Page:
The Bears’ staff has been impressed with Graham’s work ethic this offseason, and the Oregon product received many first-team reps during minicamp, sealing the session with a pick-six on a Fields tipped pass on the final day of minicamp.

“I love him, you know, he puts in extra time,” Bears cornerbacks coach James Rowe said of Graham during OTAs. “He comes up and meets with David Overstreet, who coaches our nickels mostly. He comes up and meets up with him every morning at 7 am Very smart player. He is able to handle the workload outside and inside. He is intent on being good , and we love what we see from him so far.”

Heading into training camp, it appears Graham has the upper hand in the competition to be the starting nickel in Eberflus and Alan Williams’ defense.

DOWN: Bears’ defensive line

No Robert Quinn means more pressure on everyone down the line.
The veteran defensive end was a no-call, no-show at Bears minicamp as trade rumors continue to swirl.

Eberflus said he would leave Quinn’s situation to general manager Ryan Poles. But if Quinn doesn’t suit up for the Bears, then more will be asked of third-year edge rusher Trevis Gipson and nose tackle Justin Jones to get pressure on the quarterback.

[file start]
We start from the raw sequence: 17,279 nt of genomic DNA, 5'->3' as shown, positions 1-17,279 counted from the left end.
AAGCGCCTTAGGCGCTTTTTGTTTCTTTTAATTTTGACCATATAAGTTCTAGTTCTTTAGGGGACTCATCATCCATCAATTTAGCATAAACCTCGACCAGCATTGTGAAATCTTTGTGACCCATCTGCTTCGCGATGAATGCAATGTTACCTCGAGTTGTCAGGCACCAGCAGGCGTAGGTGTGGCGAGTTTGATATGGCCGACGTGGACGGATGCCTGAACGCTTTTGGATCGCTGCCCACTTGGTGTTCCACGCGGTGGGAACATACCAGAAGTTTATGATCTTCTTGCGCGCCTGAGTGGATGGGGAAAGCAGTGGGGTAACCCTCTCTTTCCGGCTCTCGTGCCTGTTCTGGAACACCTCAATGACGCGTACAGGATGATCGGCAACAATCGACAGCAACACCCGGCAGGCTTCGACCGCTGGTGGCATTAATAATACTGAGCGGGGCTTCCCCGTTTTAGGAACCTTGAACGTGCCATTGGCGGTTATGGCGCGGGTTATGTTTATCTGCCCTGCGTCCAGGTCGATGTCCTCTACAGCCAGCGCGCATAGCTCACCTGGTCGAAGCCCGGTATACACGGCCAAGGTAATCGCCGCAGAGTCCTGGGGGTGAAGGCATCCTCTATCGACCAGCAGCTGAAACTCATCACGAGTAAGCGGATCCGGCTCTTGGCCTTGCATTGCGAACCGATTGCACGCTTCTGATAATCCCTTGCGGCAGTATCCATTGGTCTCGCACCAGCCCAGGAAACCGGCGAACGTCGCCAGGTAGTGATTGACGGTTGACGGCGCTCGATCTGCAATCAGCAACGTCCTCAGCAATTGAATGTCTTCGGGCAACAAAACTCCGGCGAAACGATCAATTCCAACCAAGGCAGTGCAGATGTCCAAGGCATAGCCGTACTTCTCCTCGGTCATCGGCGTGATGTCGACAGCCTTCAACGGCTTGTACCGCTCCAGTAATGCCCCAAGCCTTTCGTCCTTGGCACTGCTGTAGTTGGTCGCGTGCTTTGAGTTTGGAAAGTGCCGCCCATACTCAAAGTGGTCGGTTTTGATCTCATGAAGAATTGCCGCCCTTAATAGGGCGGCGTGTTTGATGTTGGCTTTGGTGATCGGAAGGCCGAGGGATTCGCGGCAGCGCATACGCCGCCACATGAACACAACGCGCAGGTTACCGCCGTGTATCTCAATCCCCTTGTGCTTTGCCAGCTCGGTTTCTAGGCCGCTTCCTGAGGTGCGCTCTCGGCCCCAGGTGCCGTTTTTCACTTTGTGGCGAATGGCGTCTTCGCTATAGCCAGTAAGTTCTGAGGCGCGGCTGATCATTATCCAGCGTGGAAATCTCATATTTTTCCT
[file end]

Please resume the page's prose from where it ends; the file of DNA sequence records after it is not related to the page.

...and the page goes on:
With Gipson being bumped up from No. 2 edge rusher to top dog, the Bears will also have to ask more veteran Al-Quadin Muhammad and rookie Dominique Robinson to provide additional pressure.

It’s hard to win in the NFL if you can’t affect the quarterback. If the Bears can’t talk Quinn into returning, their defensive line likely will struggle in 2022.

UP: Jaquan Brisker

The Bears second-round rookie has been brilliant during the offseason.

Brisker has impressed with his ability to create turnovers and is expected to create a good safety duo with veteran Eddie Jackson.

Brisker’s willingness to play in the box should allow Jackson to move back to free safety, the position he is most comfortable manning.

While Brisker and Jackson have similar skill sets, the plan will likely be to have Brisker play down in the box and have Jackson read the quarterback and make plays in the backend.

If Brisker can help Jackson rediscover his All-Pro form from 2018, the Bears’ secondary could be much better than expected.